It surprised me when a mom from the UK recently vowed to never let her daughter see her “floppy” middle-aged body naked again. Americans are usually the ones hung up on nudity — especially as it relates to children. We fight about naked baby bottoms on Instagram, about when siblings should stop showering together, and about what kids should be exposed to and when. I let my sons see me naked, and I don’t think there’s anything weird about it.
I don’t go out of my way to get naked in front of my kids, but I don’t hide my body either. When my kids and I pile home from a day at the beach, we hop into the shower together. For now, my 5- and 8-year-old boys don’t mind. The day they say they don’t want to shower with each other or with me anymore I’ll respect their wishes. But for now there’s nothing perverted or gross about being nude around my kids.
I’ll be honest — I can’t remember ever seeing my dad naked. I respect that not every family feels comfortable with parental nudity and that men might be more sensitive about their daughters seeing them naked. But I grew up casually changing clothes around my mom. Even to this day, we don’t bat an eye if we share a dressing room at a department store. I learned from an early age what a woman’s body looks like after she’s had kids, and I learned to appreciate every stretch mark. I learned that even athletic women like mom had cellulite. I didn’t associate nudity with sex, it was just a normal part of life.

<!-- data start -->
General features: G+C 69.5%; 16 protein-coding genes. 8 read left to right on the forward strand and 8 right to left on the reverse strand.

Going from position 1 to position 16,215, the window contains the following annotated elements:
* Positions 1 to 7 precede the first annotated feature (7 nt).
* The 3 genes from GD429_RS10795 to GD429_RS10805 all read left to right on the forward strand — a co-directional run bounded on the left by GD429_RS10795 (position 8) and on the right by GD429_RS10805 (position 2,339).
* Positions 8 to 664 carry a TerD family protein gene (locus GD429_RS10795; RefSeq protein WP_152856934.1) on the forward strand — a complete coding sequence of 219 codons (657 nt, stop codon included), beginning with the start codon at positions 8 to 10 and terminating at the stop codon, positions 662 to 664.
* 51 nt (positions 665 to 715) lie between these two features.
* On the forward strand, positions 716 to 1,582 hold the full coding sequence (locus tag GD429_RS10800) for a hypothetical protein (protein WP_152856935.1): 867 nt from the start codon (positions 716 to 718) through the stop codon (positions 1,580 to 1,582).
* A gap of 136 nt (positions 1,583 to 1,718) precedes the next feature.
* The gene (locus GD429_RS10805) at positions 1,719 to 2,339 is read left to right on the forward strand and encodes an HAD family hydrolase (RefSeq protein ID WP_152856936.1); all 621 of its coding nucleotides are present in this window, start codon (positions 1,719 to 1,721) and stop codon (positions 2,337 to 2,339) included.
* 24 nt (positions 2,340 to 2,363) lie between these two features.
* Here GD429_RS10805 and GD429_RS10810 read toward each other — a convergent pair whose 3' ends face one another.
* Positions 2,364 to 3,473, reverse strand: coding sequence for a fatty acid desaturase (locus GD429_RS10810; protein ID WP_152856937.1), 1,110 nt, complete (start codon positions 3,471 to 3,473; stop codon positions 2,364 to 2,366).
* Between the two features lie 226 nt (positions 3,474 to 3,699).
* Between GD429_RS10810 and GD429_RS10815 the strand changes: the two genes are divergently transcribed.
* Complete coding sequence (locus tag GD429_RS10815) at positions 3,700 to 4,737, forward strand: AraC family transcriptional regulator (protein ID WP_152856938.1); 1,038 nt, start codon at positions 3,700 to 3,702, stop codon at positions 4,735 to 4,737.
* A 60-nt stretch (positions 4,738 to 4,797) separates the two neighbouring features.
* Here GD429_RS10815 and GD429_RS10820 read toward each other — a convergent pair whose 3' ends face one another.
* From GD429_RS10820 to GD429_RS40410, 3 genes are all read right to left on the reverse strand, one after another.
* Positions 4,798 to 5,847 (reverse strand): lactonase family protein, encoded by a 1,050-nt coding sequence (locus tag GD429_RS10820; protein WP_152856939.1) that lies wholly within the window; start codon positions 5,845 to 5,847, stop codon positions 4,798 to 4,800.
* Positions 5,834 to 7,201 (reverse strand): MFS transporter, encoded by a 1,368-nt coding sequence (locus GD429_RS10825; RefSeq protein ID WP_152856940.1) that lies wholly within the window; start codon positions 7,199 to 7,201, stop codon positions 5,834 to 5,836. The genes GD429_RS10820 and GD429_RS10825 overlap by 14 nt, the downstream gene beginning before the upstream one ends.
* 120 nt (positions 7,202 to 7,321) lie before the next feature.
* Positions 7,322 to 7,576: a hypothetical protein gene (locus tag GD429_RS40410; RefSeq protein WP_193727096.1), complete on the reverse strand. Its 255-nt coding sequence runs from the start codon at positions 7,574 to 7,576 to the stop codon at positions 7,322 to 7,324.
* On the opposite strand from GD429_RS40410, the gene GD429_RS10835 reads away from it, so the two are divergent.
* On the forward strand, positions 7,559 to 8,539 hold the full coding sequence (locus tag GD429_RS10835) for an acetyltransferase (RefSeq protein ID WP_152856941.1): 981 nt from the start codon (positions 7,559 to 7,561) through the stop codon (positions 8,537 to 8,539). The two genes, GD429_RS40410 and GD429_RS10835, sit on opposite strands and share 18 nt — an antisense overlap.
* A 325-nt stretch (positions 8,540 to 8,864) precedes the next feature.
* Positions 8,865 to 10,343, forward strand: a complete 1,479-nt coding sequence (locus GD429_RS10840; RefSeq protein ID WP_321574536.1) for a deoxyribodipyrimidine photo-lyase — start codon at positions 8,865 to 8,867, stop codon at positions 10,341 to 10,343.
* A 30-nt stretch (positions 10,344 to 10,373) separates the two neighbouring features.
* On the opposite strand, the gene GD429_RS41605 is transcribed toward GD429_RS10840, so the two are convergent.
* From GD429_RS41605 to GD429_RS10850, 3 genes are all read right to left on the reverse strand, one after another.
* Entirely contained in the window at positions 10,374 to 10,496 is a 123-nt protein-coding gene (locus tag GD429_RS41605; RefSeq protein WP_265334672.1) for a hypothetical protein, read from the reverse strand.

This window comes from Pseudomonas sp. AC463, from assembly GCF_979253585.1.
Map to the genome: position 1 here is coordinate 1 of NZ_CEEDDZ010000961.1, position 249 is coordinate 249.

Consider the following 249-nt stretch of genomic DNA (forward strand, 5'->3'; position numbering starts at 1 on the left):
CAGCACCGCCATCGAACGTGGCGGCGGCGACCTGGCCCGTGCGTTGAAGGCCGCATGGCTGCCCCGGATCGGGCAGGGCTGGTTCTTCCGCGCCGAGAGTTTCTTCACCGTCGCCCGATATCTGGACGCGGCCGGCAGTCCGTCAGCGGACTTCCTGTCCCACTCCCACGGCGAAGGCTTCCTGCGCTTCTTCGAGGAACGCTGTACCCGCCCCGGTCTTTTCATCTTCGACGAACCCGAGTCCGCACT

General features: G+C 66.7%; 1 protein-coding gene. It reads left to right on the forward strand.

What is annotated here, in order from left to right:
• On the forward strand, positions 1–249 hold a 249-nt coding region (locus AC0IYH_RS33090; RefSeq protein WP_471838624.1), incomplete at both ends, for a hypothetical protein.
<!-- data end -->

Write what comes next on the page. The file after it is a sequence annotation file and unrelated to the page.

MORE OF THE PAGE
Seeing my mom naked didn’t inoculate me against hang-ups about my body. I still hate my post-breastfeeding boobs. At 2, my older son asked me why they look like cut hotdogs. He said the moles on my body looked like raisins. Kids can be cruel, but they don’t need to see you naked to destroy your self-esteem. It’s our job as adults to accept that kids are going to say hurtful things without intending to hurt us. It’s my job to work through my insecurities and remember that the airbrushed ideal of a perfect body is just an image. Real bodies are strong, floppy, warm, saggy and weird. Real bodies have the capacity to love and comfort and protect, and that’s what makes them… well, you’ve heard the song.
So I won’t hide my body. We were running late the other morning and I streaked across the house to grab a bra. My older son, evidently noticing my weakly bouncing boobs, said “ew.” I stopped in my tracks and told him not to be rude about other people’s bodies. As I put my bra on — more hurriedly than usual, I’ll admit — I told him that my boobs fed him and his little brother, that women’s bodies look different than men’s bodies, and that there’s nothing gross about either.
I doubt he heard much of it, because he’s already training his brain to interpret my words as a dull trumpet sound, but I’m glad I had the chance to tell him. My occasional nudity isn’t a magic bullet that will turn my sons into respectful men with a healthy perspective on naked bodies, but it’s an age-appropriate start and one that I refuse to feel ashamed of.